5 Ways to Simplify Your Eating Habits
Updated: Apr 8
By Heidi Baldwin, MS, Holistic Health Coach
We have been introduced to more diets and types of eating than we can count on both hands in our lifetime. It seems as if there is a new fad to learn about every few months and explore if it's "the one" for us. There are well over 100 different dietary theories out there. They all work for someone, or they wouldn’t exist, but none of them work for everyone. The truth is, though, diets set us up for failure, and that's precisely why they never pan out the way we hope. Eating healthy is a lifestyle, not a diet or something you do for a specific time frame while waiting to return to the garbage foods that had you feeling like crap in the first place.
The silver lining is it's actually way simpler than most make it out to be. The results we're looking for come when we simplify our eating habits and focus on fueling our bodies with nutrient-dense foods that make us feel good and doing this on a CONSISTENT basis.
Here are five tips for simplifying your eating habits:
Eat more raw, whole foods.
Eating more food in its most natural state is a great way to cut some time and stress from our mealtimes. For example, grab a piece of fruit on the way out the door instead of breakfast from the coffee shop. Add some fresh veggies as a side at lunch instead of packing chips. Toss everything in a bowl to create a big salad for dinner instead of a complicated recipe or take-out.
Look for simple ingredient lists.
There's a reason the Whole30 diet gained so much popularity, and it's because it really opened our eyes to how many chemicals, additives, and fillers we eat each day. Put an emphasis on reading labels and choosing foods that only include ingredients we know (and can pronounce). This is a simple way to make better choices at the grocery store.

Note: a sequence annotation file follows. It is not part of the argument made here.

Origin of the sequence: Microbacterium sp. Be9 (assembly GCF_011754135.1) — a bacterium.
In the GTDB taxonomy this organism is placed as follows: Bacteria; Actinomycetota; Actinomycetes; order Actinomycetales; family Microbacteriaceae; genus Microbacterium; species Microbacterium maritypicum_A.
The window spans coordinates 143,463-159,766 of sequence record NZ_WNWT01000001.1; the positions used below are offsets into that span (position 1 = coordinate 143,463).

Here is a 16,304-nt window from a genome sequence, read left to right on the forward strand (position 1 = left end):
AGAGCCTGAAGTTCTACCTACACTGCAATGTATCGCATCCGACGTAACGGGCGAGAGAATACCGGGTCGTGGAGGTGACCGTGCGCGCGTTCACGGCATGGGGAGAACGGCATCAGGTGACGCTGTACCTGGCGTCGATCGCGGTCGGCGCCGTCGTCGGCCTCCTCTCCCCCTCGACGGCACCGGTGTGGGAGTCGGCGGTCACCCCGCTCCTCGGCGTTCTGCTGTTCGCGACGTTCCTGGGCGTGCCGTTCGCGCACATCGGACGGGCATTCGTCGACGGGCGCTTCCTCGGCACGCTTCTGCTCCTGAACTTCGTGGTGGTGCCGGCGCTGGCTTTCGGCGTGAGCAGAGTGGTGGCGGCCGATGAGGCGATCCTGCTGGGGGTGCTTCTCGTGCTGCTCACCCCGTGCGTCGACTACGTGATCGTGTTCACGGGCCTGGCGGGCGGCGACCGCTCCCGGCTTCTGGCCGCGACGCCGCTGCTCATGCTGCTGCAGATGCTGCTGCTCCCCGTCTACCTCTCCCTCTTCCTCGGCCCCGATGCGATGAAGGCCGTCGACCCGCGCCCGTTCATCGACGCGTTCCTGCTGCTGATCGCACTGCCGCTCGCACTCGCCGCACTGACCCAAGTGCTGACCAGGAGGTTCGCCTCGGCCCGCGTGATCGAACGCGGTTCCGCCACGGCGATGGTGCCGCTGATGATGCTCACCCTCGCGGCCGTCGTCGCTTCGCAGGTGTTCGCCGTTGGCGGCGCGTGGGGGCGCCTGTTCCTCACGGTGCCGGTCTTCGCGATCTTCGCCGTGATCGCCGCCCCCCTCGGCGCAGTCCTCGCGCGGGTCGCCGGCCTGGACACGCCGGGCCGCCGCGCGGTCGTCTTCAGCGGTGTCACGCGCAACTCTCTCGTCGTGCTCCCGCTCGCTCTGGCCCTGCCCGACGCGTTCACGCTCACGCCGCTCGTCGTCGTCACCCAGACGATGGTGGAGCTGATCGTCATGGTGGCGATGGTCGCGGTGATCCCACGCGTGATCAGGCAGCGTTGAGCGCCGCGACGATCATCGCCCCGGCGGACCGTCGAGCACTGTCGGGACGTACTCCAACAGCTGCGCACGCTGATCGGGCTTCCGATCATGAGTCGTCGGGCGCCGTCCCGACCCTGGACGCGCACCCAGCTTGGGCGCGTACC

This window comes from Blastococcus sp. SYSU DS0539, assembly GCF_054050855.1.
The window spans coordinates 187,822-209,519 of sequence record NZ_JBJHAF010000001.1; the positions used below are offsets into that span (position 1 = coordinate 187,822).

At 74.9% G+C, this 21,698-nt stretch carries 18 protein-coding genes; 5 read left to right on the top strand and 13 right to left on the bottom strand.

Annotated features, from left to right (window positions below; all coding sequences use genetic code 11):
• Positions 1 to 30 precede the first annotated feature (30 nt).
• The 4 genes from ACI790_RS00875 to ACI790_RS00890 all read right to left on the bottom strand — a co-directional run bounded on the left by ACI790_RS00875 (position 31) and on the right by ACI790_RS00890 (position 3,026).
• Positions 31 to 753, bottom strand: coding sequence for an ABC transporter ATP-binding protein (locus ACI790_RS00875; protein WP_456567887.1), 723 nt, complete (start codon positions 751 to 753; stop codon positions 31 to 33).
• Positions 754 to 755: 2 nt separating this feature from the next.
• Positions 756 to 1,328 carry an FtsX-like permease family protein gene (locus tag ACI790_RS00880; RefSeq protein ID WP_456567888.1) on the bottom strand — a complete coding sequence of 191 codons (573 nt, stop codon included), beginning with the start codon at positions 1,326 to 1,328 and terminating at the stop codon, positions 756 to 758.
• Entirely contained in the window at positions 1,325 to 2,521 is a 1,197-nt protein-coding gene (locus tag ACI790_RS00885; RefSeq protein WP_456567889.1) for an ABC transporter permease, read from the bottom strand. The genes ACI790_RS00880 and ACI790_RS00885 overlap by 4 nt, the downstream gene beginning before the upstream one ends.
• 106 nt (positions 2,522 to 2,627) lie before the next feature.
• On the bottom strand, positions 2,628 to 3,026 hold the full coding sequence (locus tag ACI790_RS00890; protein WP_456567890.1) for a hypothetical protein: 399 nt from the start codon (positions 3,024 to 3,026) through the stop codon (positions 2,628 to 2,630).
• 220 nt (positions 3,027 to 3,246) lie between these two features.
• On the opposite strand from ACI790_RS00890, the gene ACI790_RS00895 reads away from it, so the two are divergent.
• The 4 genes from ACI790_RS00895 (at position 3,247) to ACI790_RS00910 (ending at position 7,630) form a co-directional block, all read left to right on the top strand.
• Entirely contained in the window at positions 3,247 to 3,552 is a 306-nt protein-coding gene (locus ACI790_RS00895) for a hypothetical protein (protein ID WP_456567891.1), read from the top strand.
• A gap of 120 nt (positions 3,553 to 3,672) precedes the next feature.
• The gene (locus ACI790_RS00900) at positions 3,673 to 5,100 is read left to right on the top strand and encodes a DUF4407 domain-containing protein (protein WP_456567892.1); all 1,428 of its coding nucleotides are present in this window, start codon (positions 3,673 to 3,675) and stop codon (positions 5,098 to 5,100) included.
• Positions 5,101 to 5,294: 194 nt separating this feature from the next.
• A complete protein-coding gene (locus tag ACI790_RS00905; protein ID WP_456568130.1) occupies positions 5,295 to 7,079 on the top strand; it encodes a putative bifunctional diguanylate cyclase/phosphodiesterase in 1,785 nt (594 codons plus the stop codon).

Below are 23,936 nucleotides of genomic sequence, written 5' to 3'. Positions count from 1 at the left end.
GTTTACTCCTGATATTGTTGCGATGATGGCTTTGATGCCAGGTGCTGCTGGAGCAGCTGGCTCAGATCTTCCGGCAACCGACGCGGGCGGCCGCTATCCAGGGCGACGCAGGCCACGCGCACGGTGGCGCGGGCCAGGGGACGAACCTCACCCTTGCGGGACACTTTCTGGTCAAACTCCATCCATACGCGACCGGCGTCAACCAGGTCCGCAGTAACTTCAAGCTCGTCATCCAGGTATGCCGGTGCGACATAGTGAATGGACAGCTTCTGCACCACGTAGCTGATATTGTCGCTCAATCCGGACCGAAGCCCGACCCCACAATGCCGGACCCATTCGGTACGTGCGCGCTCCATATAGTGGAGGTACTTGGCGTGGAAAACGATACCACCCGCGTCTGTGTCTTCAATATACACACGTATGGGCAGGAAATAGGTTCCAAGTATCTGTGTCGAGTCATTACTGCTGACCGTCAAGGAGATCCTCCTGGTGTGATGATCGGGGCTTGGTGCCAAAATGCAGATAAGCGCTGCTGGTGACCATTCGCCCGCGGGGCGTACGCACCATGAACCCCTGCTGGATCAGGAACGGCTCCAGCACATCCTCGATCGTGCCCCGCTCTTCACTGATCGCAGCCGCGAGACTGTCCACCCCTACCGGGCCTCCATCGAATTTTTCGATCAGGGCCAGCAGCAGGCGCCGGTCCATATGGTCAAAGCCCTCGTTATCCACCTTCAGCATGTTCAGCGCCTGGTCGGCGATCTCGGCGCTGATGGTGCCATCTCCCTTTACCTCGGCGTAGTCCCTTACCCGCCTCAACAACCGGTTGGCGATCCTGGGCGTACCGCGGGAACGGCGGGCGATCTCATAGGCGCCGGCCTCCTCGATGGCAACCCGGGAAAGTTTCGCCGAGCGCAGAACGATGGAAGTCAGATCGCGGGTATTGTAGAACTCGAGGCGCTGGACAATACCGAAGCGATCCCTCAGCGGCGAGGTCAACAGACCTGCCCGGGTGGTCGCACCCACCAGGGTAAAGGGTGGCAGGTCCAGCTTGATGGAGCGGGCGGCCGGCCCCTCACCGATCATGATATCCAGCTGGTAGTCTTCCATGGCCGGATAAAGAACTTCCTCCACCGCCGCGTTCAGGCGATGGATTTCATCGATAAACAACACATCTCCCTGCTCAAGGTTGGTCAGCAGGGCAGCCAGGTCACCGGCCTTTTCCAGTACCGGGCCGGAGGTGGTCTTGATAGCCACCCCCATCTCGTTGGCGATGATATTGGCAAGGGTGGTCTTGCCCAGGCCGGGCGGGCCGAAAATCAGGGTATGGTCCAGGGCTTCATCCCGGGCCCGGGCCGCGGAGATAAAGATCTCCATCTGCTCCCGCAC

Figure out your staples.
Everyone has staple foods and favorite meals. By identifying what we love to eat, it's easier to keep those healthy items in the rotation, either as snacks, pantry items, or meals that we plan each week. Rotating your favorite veggies and eating them in the order at which they stay most fresh after purchase can help your meal planning for the week.
Reevaluate how you're supplementing.
You may have a protein shake every day, without fail. But do you really enjoy it? It probably has just become a habit. That protein powder likely has many ingredients that can be good, but equally as many that aren't so great. Perhaps you'd actually rather eat your protein each day because a well-rounded dinner is way more fulfilling than a shake on the go. Check in with your habits and decide what works best for your life. And here’s a tip most don’t realize – protein and fruit don’t mix well together, so you’re best not to dump that protein powder into your fruit smoothie. (If you want to learn more about this and other healthy habits you would benefit from, please consider seeing me for nutritional health coaching – you don’t have to be an IMCNY patient to come in for health coaching).
Declare an end to the day.
By choosing a specific time each day when we know dinner is over, we allow our body time to digest everything that we have enjoyed before heading to bed. This allows us to sleep better and also keeps us from gaining unnecessary weight. It also limits things like acid reflux flare-ups. Your body can’t really sleep well while simultaneously digesting food, so don’t let late-night snacks keep you up during the night. Many also find intermittent fasting beneficial for a variety of reasons, so your 6 – 8-hour window for eating for the day should end early in the evening.
Most find that these habits begin to come naturally after practicing them for a couple of weeks. It may take a few more minutes to prep raw food or check labels while shopping, but once you get into the swing of things, you'll be saving yourself time overall by paring down and simplifying as much as possible.